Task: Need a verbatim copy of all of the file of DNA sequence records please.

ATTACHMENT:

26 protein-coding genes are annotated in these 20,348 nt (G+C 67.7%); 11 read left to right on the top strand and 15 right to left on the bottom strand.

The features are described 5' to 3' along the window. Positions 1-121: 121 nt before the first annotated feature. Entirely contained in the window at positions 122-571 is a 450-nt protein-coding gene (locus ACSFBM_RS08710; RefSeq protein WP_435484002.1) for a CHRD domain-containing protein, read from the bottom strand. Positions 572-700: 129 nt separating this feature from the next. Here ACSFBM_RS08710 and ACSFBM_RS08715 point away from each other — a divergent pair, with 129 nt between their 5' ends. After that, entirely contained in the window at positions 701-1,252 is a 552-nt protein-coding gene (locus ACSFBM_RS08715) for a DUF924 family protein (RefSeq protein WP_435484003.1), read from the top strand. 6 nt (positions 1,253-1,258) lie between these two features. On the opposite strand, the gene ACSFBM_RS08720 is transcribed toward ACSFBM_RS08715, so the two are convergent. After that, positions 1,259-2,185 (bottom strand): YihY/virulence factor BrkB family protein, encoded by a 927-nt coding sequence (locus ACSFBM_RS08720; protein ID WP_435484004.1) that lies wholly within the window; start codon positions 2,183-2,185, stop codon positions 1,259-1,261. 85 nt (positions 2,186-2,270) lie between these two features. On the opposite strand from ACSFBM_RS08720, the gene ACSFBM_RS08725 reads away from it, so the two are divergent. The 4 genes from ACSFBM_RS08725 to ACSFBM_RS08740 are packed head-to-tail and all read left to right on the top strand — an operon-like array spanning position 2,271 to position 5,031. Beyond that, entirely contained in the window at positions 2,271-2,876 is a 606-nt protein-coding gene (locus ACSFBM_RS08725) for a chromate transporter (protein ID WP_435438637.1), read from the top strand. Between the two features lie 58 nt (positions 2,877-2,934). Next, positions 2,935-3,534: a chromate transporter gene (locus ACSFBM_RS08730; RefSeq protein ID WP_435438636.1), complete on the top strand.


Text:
26 protein-coding genes are annotated in these 20,348 nt (G+C 67.7%); 11 read left to right on the top strand and 15 right to left on the bottom strand.

The features are described 5' to 3' along the window. Positions 1-121: 121 nt before the first annotated feature. Entirely contained in the window at positions 122-571 is a 450-nt protein-coding gene (locus ACSFBM_RS08710; RefSeq protein WP_435484002.1) for a CHRD domain-containing protein, read from the bottom strand. Positions 572-700: 129 nt separating this feature from the next. Here ACSFBM_RS08710 and ACSFBM_RS08715 point away from each other — a divergent pair, with 129 nt between their 5' ends. After that, entirely contained in the window at positions 701-1,252 is a 552-nt protein-coding gene (locus ACSFBM_RS08715) for a DUF924 family protein (RefSeq protein WP_435484003.1), read from the top strand. 6 nt (positions 1,253-1,258) lie between these two features. On the opposite strand, the gene ACSFBM_RS08720 is transcribed toward ACSFBM_RS08715, so the two are convergent. After that, positions 1,259-2,185 (bottom strand): YihY/virulence factor BrkB family protein, encoded by a 927-nt coding sequence (locus ACSFBM_RS08720; protein ID WP_435484004.1) that lies wholly within the window; start codon positions 2,183-2,185, stop codon positions 1,259-1,261. 85 nt (positions 2,186-2,270) lie between these two features. On the opposite strand from ACSFBM_RS08720, the gene ACSFBM_RS08725 reads away from it, so the two are divergent. The 4 genes from ACSFBM_RS08725 to ACSFBM_RS08740 are packed head-to-tail and all read left to right on the top strand — an operon-like array spanning position 2,271 to position 5,031. Beyond that, entirely contained in the window at positions 2,271-2,876 is a 606-nt protein-coding gene (locus ACSFBM_RS08725) for a chromate transporter (protein ID WP_435438637.1), read from the top strand. Between the two features lie 58 nt (positions 2,877-2,934). Next, positions 2,935-3,534: a chromate transporter gene (locus ACSFBM_RS08730; RefSeq protein ID WP_435438636.1), complete on the top strand.